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Marriage (Free verse) by Dovina
Lay aside the legal lies Put away your dogma your hope of financial reward Keep your romantic notions but divorce them from marriage For marriage is stubborn an act of faith a union of forgivers Marriage overlooks wrong and raises his desires above yours every time, every day Anything less is fleeting doomed

Up the ladder: My Big Butt
Down the ladder: Everything is Nothing

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Arithmetic Mean: 5.4
Weighted score: 5.0476813
Overall Rank: 6832
Posted: October 18, 2005 4:02 PM PDT; Last modified: October 18, 2005 4:02 PM PDT
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[n/a] INTRANSIT @ | 18-Oct-05/4:56 PM | Reply
Marriage a-la Jurrassic Park:

Sure it's all oohs and ahhs now, Later there's running and screaming.
[n/a] Dovina @ > INTRANSIT | 19-Oct-05/7:32 AM | Reply
Let’s consider the running and screaming right up front.
[7] zodiac @ | 19-Oct-05/3:14 AM | Reply
Spoken like someone not married.
[n/a] Dovina @ > zodiac | 19-Oct-05/7:32 AM | Reply
Hear the Gospel According to Dovina and pray it’s not too late.
[7] zodiac @ > Dovina | 19-Oct-05/9:11 AM | Reply
If it were me, I'd lay aside the legal, the dogma, the financial hopes, and the idea of marriage as anything more than romantic notions plus nifty benefits like tax breaks. I would forgive, but I wouldn't overlook wrong. I'd realize there's a point where my marriage couldn't survive if I didn't occasionally raise my desires over hers. I wouldn't call anyone else's marriage fleeting and doomed, for fear of being immediately stricken with a bright bolt of ironic comeuppance.

Oh, right. It IS me. And all that aside, I'll stick with my original proposal: The only necessity for a nonfleeting nondoomed marriage is that both parties understand and agree to their respective roles. Agree to be servant and self-negator, I'm sure you'll find plenty of guys who'll agree to be masters and self-centered.
[n/a] Dovina @ > zodiac | 20-Oct-05/12:41 PM | Reply
When you say that success in marriage depends on being a servant and self-negator, you negate all you said previously, and agree with me.
[7] zodiac @ > Dovina | 21-Oct-05/9:19 AM | Reply
Have you gone momentarily epileptic? I didn't say anything about marriage depending on anything except that each party in the marriage know and agree to both parties' roles. If YOU, DOVINA, were to agree to be a servant and self-negator, YOU, DOVINA, would find plenty of guys who'd agree to be masters and self-centered. I personally would rather die than have it that way, but I think it can make a lasting marriage. As lasting as any other kind.
[n/a] Dovina @ > zodiac | 21-Oct-05/9:39 AM | Reply
If, I DOVINA, were to agree to be a servant and self-negator, it would not be to some jerk self-centered master. The whole point of this discourse is to say that if I marry the perfect man, and at some later time he becomes a jerk, my committment will still hold. I will not can him because he is no longer desirable to me. Do you see that?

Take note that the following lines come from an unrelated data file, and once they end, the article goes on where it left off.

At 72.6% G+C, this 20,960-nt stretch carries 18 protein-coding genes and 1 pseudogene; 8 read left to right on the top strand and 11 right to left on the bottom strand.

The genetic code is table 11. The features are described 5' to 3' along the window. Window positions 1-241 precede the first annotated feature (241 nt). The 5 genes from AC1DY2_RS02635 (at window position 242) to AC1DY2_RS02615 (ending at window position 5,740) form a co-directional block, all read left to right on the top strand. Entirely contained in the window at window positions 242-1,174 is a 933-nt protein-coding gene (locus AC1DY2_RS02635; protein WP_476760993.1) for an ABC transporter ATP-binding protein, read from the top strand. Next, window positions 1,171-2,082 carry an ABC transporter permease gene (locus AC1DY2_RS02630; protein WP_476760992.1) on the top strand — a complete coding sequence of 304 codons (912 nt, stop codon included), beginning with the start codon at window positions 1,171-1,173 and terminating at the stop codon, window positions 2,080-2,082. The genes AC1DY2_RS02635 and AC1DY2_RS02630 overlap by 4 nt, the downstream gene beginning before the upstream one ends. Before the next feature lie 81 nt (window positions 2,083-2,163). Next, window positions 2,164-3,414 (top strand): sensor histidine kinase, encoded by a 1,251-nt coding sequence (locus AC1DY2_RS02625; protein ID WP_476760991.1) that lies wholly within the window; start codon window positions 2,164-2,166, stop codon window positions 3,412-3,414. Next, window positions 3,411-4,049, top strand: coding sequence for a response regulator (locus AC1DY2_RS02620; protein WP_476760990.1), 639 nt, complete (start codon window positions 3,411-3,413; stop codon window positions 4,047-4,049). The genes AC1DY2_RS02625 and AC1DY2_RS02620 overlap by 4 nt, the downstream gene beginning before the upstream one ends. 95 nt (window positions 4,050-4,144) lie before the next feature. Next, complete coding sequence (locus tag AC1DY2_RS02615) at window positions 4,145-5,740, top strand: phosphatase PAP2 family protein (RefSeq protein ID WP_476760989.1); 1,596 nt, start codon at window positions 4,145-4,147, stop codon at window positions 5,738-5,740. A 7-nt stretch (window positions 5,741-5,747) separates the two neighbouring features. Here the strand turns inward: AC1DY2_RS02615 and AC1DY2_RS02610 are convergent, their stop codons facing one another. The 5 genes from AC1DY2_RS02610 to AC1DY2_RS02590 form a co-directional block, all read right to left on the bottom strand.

[7] zodiac @ > Dovina | 21-Oct-05/10:09 AM | Reply
1) I used to think that a successful relationship required each party to think the other one was way-better than him/her in practically every category. Now I'm not so sure. If we're only talking about LASTING relationships, I'm REALLY not sure. Not even sure that that kind of relationship exists in the real world. Then you have to add that the servant self-negator gets to think he/she is better than his/her partner for sacrificing him/herself to such a schlub (cf Crystal Lane Swift.) What I can tell you for certain is I've been in an amazing relationship with my now-wife for five years and I'm better than her at not overloading everything I cook with cheese and salt, and cleaning in a quick, superficial way.

2) How often do you think the perfect man abruptly changes into a jerk? Really. That was the serious part of this point. The not serious part is absolute power corrupts absolutely; maybe if you weren't such a servant and self-negator...

3) I think I got the idea early in our correspondence that you were a lot more iconoclastic than you actually are. You can probably tell from the way I'm constantly confounded by your traditionalism. I don't mean that as an insult to traditionalism, I just mean I'd have been talking to you differently if I'd known.

5) On that note - seriously, why would your commitment hold if you didn't find your man desirable? (Please assume that by 'undesirable' we both mean 'over an extended period of time without exception'.) Would you say the same thing if there weren't kids/property in the equation?

6) FROM ZODIAC'S AND MRS ZODIAC'S WEDDING CEREMONY: "Here, today, you stand side by side, excited and exultant, looking out into the future. It’s not clear what that will be exactly. You don’t know where you’ll be taken, or what trials, adventures, and new experiences await you. But you believe that you will be together, looking back across ten, twenty, or seventy years at yourselves, standing here on this day. What you believe, no sacrament or oath can make more real or permanent than the ones you have already made, the simple commitments you have chosen to live by... You are united by a connection that is strong because it is flexible. It endures because it is made anew each day of your free choosing. Your love is not the kind that is blind and unknowing; it is open-eyed and grown out of knowledge and desire to know more... You will settle for nothing, but instead will always pursue your dreams and each other’s. You will be open to new dreams, new goals, and new ideas. You will travel."
[n/a] Dovina @ > zodiac | 21-Oct-05/10:33 AM | Reply
1) It’s good that what you used to think has changed. If I ever thought that being a servant self-negator made me better than he, I would no longer be a servant self-negator.

2) Seldom would the perfect man become a jerk in the long term, though a jerk for an hour is expected.